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Parkinson's disease is a chronic, neurodegenerative disease, which manifests with a mixture of motor, cognitive and behavioural symptoms. Levodopa is the most effective antiparkinsonian treatment to date, although chronic use engenders a mixture of complications in a substantial proportion of patients. Amongst these is the occurrence of episodes of worsening symptoms-'off' phenomena. These episodes can manifest with either motor or non-motor symptoms or a combination of these features and have been found to have profound impacts on patients' quality of life. Although preventative measures are poorly evidenced, avoiding excessive total daily levodopa intake in selected populations that are deemed to be of a higher risk for developing these episodes warrants further exploration. Methods to improve levodopa bioavailability and delivery to the brain are currently available and are of value in addressing these episodes once they have become established. These include modifications to levodopa formulations as well as the use of complimentary agents that improve levodopa bioavailability. The deployment of device-assisted approaches is a further dimension that can be considered in addressing these debilitating episodes. This review summarises the clinical manifestations of 'off' phenomena and the current approaches to treat them. Although we briefly discuss clinical advances on the horizon, the predominant focus is on existing, established treatments.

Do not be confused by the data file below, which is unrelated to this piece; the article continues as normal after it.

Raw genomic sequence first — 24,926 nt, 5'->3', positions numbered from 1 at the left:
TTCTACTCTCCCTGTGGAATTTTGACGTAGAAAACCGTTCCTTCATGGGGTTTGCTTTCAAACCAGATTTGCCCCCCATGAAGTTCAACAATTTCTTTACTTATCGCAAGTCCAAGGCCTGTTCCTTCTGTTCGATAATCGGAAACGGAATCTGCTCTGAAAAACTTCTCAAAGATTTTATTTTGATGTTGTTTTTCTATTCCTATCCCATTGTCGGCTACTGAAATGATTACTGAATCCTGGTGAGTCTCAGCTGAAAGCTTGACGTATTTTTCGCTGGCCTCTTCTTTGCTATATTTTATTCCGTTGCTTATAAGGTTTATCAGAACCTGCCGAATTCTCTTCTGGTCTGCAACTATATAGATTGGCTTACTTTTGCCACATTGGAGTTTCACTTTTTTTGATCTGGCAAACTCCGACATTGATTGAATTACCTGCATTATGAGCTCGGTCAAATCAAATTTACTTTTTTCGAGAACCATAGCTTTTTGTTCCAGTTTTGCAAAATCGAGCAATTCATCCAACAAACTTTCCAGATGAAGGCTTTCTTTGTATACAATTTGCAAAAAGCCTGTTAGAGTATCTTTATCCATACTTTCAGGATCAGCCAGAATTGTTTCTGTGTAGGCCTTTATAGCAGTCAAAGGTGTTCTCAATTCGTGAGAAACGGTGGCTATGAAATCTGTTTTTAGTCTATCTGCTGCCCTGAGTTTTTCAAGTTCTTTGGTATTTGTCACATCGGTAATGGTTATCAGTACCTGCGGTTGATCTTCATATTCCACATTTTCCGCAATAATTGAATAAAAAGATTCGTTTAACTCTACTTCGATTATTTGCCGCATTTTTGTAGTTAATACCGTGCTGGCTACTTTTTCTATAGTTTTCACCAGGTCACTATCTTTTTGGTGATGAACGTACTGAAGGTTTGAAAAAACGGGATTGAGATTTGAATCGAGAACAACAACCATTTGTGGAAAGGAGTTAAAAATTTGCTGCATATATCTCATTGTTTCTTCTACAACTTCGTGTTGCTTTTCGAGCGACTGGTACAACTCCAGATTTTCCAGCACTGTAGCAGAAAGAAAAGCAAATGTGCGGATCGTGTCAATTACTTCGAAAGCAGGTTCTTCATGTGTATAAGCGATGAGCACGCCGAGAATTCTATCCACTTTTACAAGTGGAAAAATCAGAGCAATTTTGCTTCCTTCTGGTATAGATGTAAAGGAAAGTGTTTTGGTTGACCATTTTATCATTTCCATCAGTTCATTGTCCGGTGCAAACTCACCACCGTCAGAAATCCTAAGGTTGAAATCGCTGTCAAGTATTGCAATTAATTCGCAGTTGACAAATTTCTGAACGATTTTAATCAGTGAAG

Nirosen Vijiaratnam, Thomas Foltynie. Therapeutic Strategies to Treat or Prevent Off Episodes in Adults with Parkinson's Disease. Drugs. 2020 Jun;80(8):775-796

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PMID: 32382948

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